I have been thinking about the full faith and credit clause of the Constitution (FF&C) and how that has played out in some areas of public policy. Specifically I have been thinking about how some areas of policy allow for states to pick and choose what faith and credit they apply to the policies of other states and how that contributes to the laboratories of democracy that out states were expected to become within our nation.
Specifically I woke up thinking about gun rights. This is not because I carry a gun for my own protection, although I fully support a broad interpretation to the 2nd Amendment, it is simply because it provided a convenient illustration of the issue.
Full faith and credit might be used to argue that every state should be required to accept a concealed carry permit issued by any other state. In fact they do not. Each state is able to set their own requirements to carry such a permit and also to permit reciprocity of permit recognition with other states on a state-by-state basis. The thing that got me thinking of that is that Utah’s permit is one of the most widely recognized permits in the nation.
This lack of uniformity among the various states allows people to experiment with different approaches to problems and different variations on legislation. Each state is then able to recognize and/or duplicate what they see as successful in other states. This is true of individuals as well as states. For example, gays who wish to marry are free to move to Massachusetts while residents of Massachusetts may choose to leave the state if they find themselves in the minority and do not like the side effects of legalized homosexual marriage.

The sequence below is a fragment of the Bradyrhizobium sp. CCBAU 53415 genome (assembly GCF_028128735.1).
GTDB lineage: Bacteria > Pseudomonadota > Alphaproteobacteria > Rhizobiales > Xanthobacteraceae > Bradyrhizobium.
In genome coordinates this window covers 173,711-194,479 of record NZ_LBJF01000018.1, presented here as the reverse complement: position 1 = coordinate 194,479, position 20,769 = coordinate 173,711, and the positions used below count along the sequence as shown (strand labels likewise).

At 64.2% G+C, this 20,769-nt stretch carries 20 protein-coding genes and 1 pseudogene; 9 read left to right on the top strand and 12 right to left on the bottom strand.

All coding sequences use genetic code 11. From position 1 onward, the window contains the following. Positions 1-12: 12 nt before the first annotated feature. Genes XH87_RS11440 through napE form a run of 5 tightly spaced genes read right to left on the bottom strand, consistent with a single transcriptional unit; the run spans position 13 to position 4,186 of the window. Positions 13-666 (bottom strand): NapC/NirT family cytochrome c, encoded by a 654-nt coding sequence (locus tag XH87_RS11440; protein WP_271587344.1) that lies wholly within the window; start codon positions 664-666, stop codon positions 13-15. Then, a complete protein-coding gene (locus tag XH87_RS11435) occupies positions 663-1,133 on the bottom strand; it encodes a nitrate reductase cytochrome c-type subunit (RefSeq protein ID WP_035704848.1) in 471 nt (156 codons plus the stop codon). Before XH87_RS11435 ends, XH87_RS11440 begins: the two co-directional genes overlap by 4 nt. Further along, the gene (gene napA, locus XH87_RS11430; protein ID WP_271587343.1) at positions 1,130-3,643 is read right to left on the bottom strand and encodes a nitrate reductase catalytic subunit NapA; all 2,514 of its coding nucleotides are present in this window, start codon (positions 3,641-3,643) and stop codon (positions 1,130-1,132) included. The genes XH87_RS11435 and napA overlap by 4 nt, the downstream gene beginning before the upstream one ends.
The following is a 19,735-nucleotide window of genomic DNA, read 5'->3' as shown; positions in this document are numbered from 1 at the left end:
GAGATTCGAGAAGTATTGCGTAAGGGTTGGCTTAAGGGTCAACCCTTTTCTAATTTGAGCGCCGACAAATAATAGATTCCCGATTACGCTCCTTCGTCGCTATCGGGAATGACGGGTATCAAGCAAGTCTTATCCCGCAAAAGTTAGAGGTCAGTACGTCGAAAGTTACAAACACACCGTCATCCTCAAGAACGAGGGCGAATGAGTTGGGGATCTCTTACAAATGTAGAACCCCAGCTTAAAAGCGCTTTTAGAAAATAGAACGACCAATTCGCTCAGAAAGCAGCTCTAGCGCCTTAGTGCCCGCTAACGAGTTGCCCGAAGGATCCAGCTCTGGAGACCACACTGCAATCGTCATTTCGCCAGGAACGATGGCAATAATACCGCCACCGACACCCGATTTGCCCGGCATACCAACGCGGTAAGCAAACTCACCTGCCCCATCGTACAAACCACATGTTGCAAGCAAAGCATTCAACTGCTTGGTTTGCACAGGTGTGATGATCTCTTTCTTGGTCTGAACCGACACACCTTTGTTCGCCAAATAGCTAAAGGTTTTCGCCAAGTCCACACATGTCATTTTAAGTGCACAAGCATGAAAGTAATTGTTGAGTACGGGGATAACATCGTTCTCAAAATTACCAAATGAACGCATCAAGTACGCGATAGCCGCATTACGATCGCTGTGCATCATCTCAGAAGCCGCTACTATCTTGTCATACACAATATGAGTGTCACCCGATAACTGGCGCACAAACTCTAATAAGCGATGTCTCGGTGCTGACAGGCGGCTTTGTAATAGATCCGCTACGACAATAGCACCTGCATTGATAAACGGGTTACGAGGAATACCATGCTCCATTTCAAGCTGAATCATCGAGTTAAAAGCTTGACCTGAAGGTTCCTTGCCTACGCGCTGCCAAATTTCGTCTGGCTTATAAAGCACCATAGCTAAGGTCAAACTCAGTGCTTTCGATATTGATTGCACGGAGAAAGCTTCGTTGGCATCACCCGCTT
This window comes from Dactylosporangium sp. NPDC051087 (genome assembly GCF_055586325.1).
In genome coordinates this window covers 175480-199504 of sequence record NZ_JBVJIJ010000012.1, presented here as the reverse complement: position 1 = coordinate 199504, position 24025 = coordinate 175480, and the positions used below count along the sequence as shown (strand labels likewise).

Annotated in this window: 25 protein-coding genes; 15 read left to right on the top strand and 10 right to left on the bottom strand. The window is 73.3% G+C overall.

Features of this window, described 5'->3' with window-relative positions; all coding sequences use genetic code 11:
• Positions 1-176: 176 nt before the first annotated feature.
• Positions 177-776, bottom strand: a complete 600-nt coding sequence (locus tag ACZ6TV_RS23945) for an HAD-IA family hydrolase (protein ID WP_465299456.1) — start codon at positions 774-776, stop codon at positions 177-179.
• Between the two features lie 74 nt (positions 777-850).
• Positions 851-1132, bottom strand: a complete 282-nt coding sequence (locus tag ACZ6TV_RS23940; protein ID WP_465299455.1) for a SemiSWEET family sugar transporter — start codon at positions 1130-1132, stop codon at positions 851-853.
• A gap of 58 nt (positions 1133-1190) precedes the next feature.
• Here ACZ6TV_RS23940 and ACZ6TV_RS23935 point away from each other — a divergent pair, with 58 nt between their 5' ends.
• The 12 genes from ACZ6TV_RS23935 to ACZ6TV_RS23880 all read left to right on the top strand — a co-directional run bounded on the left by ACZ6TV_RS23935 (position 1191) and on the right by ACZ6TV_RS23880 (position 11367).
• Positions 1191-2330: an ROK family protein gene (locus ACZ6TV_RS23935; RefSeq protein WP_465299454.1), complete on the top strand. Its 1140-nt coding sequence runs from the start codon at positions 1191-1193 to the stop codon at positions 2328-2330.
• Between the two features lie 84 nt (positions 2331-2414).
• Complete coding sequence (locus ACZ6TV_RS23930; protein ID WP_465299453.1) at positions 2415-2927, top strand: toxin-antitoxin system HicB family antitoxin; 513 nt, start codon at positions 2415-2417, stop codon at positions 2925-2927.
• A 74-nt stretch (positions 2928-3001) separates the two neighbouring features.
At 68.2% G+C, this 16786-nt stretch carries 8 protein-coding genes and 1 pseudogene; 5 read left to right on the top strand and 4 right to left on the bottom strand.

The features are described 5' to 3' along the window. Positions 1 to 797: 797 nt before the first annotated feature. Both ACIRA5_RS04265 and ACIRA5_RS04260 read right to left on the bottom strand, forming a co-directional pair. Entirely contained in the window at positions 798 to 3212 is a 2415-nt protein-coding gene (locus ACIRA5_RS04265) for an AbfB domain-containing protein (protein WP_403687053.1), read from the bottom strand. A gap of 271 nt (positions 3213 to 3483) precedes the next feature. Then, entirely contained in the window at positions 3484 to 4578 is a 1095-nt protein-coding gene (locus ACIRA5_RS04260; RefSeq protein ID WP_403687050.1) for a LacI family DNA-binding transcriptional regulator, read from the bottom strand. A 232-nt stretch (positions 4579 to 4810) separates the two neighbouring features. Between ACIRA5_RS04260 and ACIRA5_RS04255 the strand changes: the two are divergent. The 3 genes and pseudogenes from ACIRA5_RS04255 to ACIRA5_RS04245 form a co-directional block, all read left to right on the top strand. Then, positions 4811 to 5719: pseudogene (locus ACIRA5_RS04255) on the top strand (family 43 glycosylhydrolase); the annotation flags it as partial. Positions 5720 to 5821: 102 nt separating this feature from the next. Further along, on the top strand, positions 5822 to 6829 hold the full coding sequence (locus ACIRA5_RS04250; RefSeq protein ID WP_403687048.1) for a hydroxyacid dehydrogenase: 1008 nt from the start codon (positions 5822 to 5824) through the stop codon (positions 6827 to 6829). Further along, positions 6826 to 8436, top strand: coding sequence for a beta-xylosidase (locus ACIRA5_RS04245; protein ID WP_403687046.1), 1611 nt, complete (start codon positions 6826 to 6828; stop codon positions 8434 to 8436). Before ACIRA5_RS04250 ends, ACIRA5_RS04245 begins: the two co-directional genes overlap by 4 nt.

This kind of legislative experimentation was short circuited in the abortion debate when the Supreme Court stepped in and eliminated a wide range of available positions that had been adopted by many of the states. The Defense of Marriage Act was passed specifically in an effort to ensure that the debate about what constituted legal marriage would be allowed to follow its natural course between states rather than ahving that debate hijacked by the courts or by the argument of FF&C combined with a Massachusetts choosing to be the first to recognize a form of marriage that was prohibited elsewhere.
I don’t think we will be able to solve our national issues in any reasonable time frame unless we quit thinking that we have to solve everything from the top down with one unified solution for each issue. We should allow each state to decided which problems they feel are the most pressing and to push for solutions on those issues. That allows all the issues to be addressed simultaneously and for different approaches to be tested on each issue. If we had ten major issues that were widely considered to be our most pressing we might find that there are four to six states choosing to tackle each issue allowing us to test four to six approaches to each problem simultaneously. The other 44 to 46 states can adopt their favorite approach, or mix and match for a second round of experimentation.
It seems to me that there is only one truly federal problem that we face – that is our overspending habit by the federal government. The solution to that one problem is simple – start spending less by getting out of the business of trying to solve all the problems of the country. Start acting like a coach managing the strategy direction and development of the team (which includes states on defense and private enterprise on offense) rather than trying to be the star player trying to single-handedly carry the team to a championship.